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Shoppers Descend on Stores for Annual Post-Christmas Sales

December 26, 1986

Undated (AP) _ Christmas is over, but many of the nation’s retailers have found the day after was as lucrative as the day before, after shoppers in search of post- holiday bargains jammed the stores.

″It’s every bit as busy as it was before Christmas,″ Lonnie Dykes, security director at the Beverly Center in West Los Angeles, said Friday as shoppers carrying packages crowded the mall.

Saks Fifth Avenue’s Manhattan store was ″close to a mob scene,″ said its general manager, Joseph Gromek.

Bullock’s-Wilshire, with 28 department stores on the West Coast, had its biggest day of the year in terms of transactions, and its revenues equaled those of the day before Christmas, said Jack McCarley, vice president for public affairs.

Shoppers lined up outside before the stores opened and many retailers extended sales hours to accommodate them.

Many customers headed first for the heavily discounted Christmas cards, wrapping paper and tree decorations.

″We opened at 9 (an hour early), and they were lined up around the block,″ said Sally Sargent, a spokeswoman for Bloomingdale’s in New York. ″Trim a Tree is mobbed,″ she said.

In Chicago, customers lined up outside Marshall Field for discounts of up to 70 percent on furs, said a spokesman for the store, Doug Dome.

″Traffic is incredibly high″ throughout the 27 Marshall Field stores in Illinois, Wisconsin and Texas, Dome said. All departments with sales going on were enjoying a good day, he said.

Saks, Marshall Field and Bullock’s-Wilshire on the West Coast reported men’s items also were doing particularly well.

And with gift giving behind them, many shoppers appeared to be looking ahead to New Year’s Eve. Both Bloomingdale’s and Marshall Field reported their home entertainment sections were doing well.

Even Bloomingdale’s furniture department, which had been quiet in recent weeks, was busy Friday, Ms. Sargent said.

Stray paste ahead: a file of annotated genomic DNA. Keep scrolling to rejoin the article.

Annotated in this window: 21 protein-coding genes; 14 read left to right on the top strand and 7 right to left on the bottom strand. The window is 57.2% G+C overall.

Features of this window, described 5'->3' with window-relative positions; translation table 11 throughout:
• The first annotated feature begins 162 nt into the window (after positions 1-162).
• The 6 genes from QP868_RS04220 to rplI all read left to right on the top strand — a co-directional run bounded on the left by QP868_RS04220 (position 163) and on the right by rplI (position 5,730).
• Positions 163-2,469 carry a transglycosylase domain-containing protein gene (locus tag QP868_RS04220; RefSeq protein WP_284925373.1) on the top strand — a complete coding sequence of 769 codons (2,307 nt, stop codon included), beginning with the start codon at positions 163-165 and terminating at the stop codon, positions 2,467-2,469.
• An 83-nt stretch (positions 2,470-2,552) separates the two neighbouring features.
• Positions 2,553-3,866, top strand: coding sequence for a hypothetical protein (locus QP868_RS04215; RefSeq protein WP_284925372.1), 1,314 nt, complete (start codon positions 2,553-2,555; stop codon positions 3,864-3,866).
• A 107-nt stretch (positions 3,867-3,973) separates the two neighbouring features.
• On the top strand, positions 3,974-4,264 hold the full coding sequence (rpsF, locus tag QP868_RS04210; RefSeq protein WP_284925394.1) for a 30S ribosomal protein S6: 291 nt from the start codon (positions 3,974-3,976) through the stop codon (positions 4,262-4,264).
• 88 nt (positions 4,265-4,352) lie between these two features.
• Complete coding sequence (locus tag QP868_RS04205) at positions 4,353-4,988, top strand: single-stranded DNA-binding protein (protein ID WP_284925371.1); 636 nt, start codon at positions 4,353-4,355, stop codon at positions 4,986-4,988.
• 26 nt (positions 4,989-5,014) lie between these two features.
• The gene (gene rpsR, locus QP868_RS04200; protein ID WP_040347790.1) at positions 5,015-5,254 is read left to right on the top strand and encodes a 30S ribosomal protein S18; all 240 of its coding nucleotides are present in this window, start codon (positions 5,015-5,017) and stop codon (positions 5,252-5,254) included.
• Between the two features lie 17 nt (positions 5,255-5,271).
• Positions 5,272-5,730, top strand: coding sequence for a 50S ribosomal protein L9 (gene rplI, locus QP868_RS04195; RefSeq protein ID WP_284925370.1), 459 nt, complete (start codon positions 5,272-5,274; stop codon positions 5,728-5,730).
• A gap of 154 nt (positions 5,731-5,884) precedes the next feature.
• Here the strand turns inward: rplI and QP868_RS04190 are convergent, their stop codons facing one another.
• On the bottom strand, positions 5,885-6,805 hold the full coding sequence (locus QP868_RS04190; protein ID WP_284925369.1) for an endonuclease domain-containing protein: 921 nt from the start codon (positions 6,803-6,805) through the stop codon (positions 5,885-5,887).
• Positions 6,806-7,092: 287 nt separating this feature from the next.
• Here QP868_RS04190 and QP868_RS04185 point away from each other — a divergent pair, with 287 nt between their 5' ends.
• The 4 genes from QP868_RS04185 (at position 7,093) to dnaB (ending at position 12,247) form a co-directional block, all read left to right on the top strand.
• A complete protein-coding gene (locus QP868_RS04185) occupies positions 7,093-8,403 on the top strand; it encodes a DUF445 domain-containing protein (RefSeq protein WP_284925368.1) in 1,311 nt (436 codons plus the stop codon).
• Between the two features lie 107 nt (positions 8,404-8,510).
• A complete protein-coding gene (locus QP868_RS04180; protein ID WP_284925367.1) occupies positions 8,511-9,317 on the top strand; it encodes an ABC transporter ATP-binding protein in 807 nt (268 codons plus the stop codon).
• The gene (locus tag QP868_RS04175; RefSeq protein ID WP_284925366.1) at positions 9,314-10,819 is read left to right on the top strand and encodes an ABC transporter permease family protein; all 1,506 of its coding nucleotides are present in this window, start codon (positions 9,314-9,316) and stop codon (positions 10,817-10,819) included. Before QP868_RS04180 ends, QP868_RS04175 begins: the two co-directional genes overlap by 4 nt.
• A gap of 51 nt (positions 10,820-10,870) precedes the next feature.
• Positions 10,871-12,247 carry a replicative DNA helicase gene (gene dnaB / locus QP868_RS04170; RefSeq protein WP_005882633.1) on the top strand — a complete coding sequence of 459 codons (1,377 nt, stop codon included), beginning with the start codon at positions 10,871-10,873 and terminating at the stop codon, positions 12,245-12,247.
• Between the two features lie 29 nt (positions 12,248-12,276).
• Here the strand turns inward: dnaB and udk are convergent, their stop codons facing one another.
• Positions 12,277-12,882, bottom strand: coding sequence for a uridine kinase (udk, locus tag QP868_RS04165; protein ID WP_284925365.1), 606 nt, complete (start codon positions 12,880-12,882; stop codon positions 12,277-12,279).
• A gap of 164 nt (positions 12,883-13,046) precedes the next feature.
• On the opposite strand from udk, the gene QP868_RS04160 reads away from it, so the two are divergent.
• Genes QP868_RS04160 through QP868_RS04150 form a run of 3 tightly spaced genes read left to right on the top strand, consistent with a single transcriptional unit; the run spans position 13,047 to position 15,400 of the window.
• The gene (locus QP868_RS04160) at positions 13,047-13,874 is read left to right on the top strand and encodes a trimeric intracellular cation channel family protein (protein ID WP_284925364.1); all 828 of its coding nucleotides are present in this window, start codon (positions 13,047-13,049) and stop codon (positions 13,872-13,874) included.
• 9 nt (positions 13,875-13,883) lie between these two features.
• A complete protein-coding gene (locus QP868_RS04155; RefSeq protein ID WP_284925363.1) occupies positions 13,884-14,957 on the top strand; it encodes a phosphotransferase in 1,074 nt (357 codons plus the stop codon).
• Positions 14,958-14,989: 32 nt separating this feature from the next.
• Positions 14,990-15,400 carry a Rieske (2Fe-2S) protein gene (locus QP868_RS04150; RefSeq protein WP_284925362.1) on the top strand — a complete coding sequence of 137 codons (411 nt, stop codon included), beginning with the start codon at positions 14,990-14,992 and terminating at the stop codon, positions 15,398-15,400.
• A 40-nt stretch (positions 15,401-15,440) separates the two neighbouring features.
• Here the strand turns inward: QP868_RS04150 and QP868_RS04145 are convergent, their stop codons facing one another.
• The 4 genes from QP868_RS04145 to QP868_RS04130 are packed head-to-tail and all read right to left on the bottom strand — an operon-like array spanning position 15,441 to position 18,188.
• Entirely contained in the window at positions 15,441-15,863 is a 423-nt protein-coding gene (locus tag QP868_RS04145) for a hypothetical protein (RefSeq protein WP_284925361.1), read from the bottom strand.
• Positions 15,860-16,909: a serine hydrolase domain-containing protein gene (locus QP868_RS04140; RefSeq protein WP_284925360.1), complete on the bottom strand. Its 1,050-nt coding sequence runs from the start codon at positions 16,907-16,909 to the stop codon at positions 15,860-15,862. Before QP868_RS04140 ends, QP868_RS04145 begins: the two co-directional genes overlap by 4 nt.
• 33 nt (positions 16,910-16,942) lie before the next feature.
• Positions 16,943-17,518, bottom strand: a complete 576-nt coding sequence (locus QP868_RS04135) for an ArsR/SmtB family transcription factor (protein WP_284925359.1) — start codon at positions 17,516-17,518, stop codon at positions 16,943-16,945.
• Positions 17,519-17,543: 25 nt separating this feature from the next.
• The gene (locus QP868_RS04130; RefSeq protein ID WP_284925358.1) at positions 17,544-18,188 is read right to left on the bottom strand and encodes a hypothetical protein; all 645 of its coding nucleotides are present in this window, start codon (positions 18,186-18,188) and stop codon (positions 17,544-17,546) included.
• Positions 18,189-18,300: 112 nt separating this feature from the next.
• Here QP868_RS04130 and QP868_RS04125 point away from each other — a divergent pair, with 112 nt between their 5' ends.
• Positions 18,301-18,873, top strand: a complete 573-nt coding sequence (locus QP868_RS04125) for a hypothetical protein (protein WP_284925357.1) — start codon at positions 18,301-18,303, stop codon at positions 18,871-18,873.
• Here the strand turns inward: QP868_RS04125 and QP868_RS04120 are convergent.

But some retail chains found their downtown stores relatively quiet while business boomed in the suburbs, as many offices were closed and customers shopped at store branches near their homes.

In the Washington, D.C., area, Woodward & Lothrop’s suburban stores were very busy, with customers waiting outside before the doors opened, said Robbie Snow, a spokeswoman for the chain. Woodie’s downtown store had a slower start, she said.

In Atlanta, employees at Rich’s giant downtown store had a chance to catch their breath.

″It’s been slow today,″ said Jeff Pilgrim, assistant manager in the boys’ department. ″I’ve spent most of the day cleaning up the mess from before Christmas.″

Stores reported that most customers were buying and not returning merchandise, but even those bringing gifts back were taking advantage of the sales.

″They bring one thing in but leave with three,″ said McCarley.

Some retailers, hurt by poor Christmas sales two years, stocked relatively lean inventories this year, according to Joanne Legomsky, a retail industry analyst with Standard & Poor’s Corp.

As a result, some stores sold out their Christmas merchandise before the holiday and bargain hunters Friday did not find much to choose from.

″Shoppers will not see a large selection of discounted merchandise, because stores did not buy for the levels they got,″ said Dennis Allen, marketing director for The Mall of Memphis, Tenn., a 160-store complex.

The sales gave the retail industry, which overall had lackluster pre- Christmas sales, a chance to revive its December performance, said Walter Loeb, an industry analyst with the Morgan Stanley investment firm.

K mart Inc., the nation’s second largest retail chain, reported before Christmas that sales were slow at its 2,100 stores, and Zayre Corp., with 362 stores in 26 Eastern and Midwestern states, said before the holiday that it was disappointed by its performance.

Other stores, including Bloomingdale’s, Marshall Field, Bullock’s-Wilshire and the Wal-Mart chain based in Benton, Ark., reported strong sales.

Loeb said retailers specializing in durable goods - those expected to last three to four years - suffered the most. Specialty retailers, such as toy stores, and those selling fashion items did better, he said.

The retail industry depends on its Christmas sales for half its annual profits.

The major general retailers will be reporting their December sales in early January.

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